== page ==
The Occidental Tourist is the fourth book by Paul R. Gibson. Other books include a translation and commentary of the Laozi, Daodejing entitled, The Lao Tzu, Tao Te Ching; A Visual Interpretation, 2014. Wisdom's Hiding Place; Reaching Beyond Belief, a book of religious philosophy linking Judaism, Christianity and Daoism to philosophical realism, 2011.
A novel entitled, The Oxbow Revelation, is a fictional portrayal of a high school student who stumbles upon links between realism and religion at a time when he most needs direction. Published 2009.
Written in 1955 by the then junior senator from the state of Massachusetts, John F. Kennedy's Profiles in Courage serves as a clarion call to every American.
In this book Kennedy chose eight of his historical colleagues to profile for their acts of astounding integrity in the face of overwhelming opposition. These heroes, coming from different junctures in our nation’s history, include John Quincy Adams, Daniel Webster, Thomas Hart Benton, and Robert A. Taft.
Now, a half-century later, the book remains a moving, powerful, and relevant testament to the indomitable national spirit and an unparalleled celebration of that most noble of human virtues. It resounds with timeless lessons on the most cherished of virtues and is a powerful reminder of the strength of the human spirit. Profiles in Courage is as Robert Kennedy states in the foreword: “not just stories of the past but a book of hope and confidence for the future. What happens to the country, to the world, depends on what we do with what others have left us."
Along with vintage photographs and an extensive author biography, this book features Kennedy's correspondence about the writing project, contemporary reviews, a letter from Ernest Hemingway, and two rousing speeches from recipients of the Profile in Courage Award. Introduction by John F. Kennedy’s daughter Caroline Kennedy, forward by John F. Kennedy’s brother Robert F. Kennedy.
As a child in small-town Oklahoma, Elizabeth Warren yearned to go to college and then become an elementary school teacher—an ambitious goal, given her family's modest means. Early marriage and motherhood seemed to put even that dream out of reach, but fifteen years later she was a distinguished law professor with a deep understanding of why people go bankrupt. Then came the phone call that changed her life: could she come to Washington DC to help advise Congress on rewriting the bankruptcy laws?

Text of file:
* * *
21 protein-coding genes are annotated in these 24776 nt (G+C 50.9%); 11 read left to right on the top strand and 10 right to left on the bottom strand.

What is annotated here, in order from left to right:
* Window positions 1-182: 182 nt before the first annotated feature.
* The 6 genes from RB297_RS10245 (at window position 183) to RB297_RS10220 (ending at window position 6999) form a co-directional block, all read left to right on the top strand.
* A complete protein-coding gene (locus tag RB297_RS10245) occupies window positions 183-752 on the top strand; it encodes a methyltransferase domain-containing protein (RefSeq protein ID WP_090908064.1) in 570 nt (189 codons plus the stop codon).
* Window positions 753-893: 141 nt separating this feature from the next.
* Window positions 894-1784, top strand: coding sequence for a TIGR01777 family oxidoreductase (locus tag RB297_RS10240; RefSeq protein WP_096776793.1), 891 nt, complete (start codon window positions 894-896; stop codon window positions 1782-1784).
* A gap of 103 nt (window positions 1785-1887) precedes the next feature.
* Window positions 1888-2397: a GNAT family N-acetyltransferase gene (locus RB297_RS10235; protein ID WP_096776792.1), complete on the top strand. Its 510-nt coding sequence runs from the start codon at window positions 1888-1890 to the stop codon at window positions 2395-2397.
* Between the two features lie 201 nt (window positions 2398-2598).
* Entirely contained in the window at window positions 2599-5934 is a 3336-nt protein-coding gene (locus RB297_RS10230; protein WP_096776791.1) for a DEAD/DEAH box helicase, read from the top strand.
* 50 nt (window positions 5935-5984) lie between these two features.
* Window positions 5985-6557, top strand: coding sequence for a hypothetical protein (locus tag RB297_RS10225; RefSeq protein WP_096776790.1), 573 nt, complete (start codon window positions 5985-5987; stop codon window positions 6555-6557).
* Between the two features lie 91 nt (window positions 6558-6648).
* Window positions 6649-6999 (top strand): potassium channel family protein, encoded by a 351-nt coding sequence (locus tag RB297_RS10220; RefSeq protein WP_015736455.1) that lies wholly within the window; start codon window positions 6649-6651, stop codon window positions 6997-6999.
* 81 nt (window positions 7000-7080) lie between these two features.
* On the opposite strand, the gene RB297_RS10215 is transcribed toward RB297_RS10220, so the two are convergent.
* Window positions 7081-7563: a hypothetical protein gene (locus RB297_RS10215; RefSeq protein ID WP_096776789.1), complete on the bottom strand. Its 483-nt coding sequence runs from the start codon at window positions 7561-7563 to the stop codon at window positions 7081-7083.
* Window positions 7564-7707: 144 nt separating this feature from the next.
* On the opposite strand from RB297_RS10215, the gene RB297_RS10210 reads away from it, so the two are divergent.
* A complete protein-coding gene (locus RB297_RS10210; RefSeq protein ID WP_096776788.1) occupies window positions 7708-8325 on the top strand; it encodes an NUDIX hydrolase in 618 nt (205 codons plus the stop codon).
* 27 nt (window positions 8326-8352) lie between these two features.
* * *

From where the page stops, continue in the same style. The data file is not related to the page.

Thus began an impolite education into the bare-knuckled, often dysfunctional ways of Washington. She fought for better bankruptcy laws for ten years and lost. She tried to hold the federal government accountable during the financial crisis but became a target of the big banks. She came up with the idea for a new agency designed to protect consumers from predatory bankers and was denied the opportunity to run it. Finally, at age 62, she decided to run for elective office and won the most competitive—and watched—Senate race in the country.
In this passionate, funny, rabble-rousing book, Warren shows why she has chosen to fight tooth and nail for the middle class—and why she has become a hero to all those who believe that America's government can and must do better for working families.
25 days in a life . . .
It's 1975 and high school student Paul Roberts has recently left his
church. He struggles to find a morality based upon something more than
common belief or personal opinion. Then he becomes engaged in a series
of conversations with a co-worker. Soon they have embarked upon a
journey that neither had imagined possible.
"...The Oxbow Revelation reads like Zen and the Art of Motorcycle
Maintenance crossed with East of Eden, with shades of American Graffiti
as its backdrop." "... A serious, mysterious and sometimes sexy book
about finding morality."
Interwoven with humorous episodes of cruising the main drag and poignant
stories of first love, Paul and his co-worker consider how the
practical application of philosophical realism can guide human values.
Originally poised to ignore the fact that their descriptions of realism
also mirror the attributes of God, their examples keep echoing other
religious stories, East and West. The mystery compounds until they can
even understand the "virgin birth" through the eyes of realism.
"Religious philosophy for the common man. You can focus on reason,
ignoring every religious reference within the book, and the self-evident
values remain. But don't ignore too much; this is cutting-edge
religious scholarship." "...an opening salvo for a new religious